By Joe Bachman
The three mayoral candidates weighed in with various views on the recent news of Verso Corp. filing for chapter 11 bankruptcy on Wednesday night.
The forum, hosted by the Women League of Voters in Wisconsin Rapids, put an array of questions for the three candidates running for mayor. The candidates were asked about the chapter 11 bankruptcy filed by Verso Corp., who owns paper mills in Wisconsin Rapids and Stevens Point.
“The loss of jobs has been going on in the paper industry for years and I’ve been affected by it. I worked in the paper industry for 37 years.” said Robert Nash. “I don’t see the mills shutting down, but I see machinery shutting down. They come in and they shut down a machine – they did that in Nekoosa, twice, and it affects the 12 to 14 people that work on that machine, but it also affects maintenance and clerical people.”
Nash would go on to imply the dangers of shutting down either mill and it’s effects on other mills in the area, and that development of the industrial parks must be considered.
“Now you can have a craft mill, and run it and make money. You can’t have a paper mill without a craft mill and make money.” said Nash. “I would hope that they would keep both operations open, but there’s nothing to say that the paper end of it might be shut down, and that’s the scary thing, which is another reason why we need to diversify and push development in our industrial parks and business parks.”
Mayor Zach Vruwink carried an optimistic, but cautious view of the recent bankruptcy. He cited foreign competition as a source for some of the financial woes carried by Verso Corp.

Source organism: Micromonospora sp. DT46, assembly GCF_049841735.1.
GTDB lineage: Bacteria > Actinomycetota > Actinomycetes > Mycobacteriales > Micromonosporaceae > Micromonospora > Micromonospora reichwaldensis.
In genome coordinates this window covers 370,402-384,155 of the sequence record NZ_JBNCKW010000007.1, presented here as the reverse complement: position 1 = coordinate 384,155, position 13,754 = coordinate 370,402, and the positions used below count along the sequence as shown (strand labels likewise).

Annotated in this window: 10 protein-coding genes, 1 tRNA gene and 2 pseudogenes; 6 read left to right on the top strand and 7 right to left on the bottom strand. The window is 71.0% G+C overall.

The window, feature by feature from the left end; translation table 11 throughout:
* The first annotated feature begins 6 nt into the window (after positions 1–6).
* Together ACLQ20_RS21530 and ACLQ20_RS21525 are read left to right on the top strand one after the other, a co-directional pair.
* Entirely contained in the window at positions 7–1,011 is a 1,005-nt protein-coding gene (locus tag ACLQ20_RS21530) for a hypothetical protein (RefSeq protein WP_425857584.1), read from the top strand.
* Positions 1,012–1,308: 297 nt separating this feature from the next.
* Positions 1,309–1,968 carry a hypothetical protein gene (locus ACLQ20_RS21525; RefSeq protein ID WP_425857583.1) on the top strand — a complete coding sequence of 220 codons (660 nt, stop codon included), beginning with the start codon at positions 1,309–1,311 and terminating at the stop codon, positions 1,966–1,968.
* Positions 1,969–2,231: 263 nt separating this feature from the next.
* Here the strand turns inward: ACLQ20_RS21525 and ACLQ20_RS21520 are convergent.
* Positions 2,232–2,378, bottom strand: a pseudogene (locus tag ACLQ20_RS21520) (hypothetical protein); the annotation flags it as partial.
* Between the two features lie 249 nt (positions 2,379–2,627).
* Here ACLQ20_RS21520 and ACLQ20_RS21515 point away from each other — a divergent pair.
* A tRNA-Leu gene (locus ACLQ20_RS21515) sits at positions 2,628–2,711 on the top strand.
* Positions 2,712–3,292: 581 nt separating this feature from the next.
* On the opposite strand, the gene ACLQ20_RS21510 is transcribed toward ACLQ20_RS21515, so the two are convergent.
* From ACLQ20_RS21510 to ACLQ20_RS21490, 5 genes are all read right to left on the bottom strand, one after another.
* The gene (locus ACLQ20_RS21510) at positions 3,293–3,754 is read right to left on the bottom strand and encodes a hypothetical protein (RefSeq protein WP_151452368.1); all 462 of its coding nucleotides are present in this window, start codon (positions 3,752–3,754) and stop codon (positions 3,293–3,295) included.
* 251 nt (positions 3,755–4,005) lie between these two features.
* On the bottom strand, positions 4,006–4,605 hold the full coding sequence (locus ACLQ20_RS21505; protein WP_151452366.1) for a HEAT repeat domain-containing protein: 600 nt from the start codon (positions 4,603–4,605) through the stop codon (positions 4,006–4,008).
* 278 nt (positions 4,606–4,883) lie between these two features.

“Obviously, that industry is challenged with the decline and demand for the product, and the foreign product brought into this country creates additional constrain on that industry.” said Vruwink. “I’m committed to continuing to have those dialogues with Verso to ensure that they remain a viable employer in this community for a long time to come.”
Vruwink would also state that the bankruptcy wasn’t a surprise at all, and that Verso Corp needs to work through the financial process to ensure success.
“This is a legacy industry, and an industry that will continue to innovate itself and stay alive.” said Vruwink. “Bankruptcy didn’t come as a major surprise – and we look forward to a speedy process, and it’s good to hear that they aren’t cutting head count, locally, — it’s a process to eliminate the 2.4 billion in debt, and they need to work through that to stay viable.”
Chris Marceau sees the potential financial troubles of Verso as a reason and an opportunity to get into newer industries and business into the area.
“Relationship with Verso is very important. – I’d have to sit down with who’s in charge and find out if the problem goes all the way back.” said Marceau. “I want to get some big businesses here, in the industrial park, but I also want to keep the relationship going with Verso.”
Marceau continued to be optimistic about his ability to bring in new businesses in Wisconsin Rapids, and in the industrial park.
“If they need a morale boost, I want them to know that I’m there.”
The primary election for mayor is Feb. 16, and the top two vote-getters will move on to the Apr. 5 general election.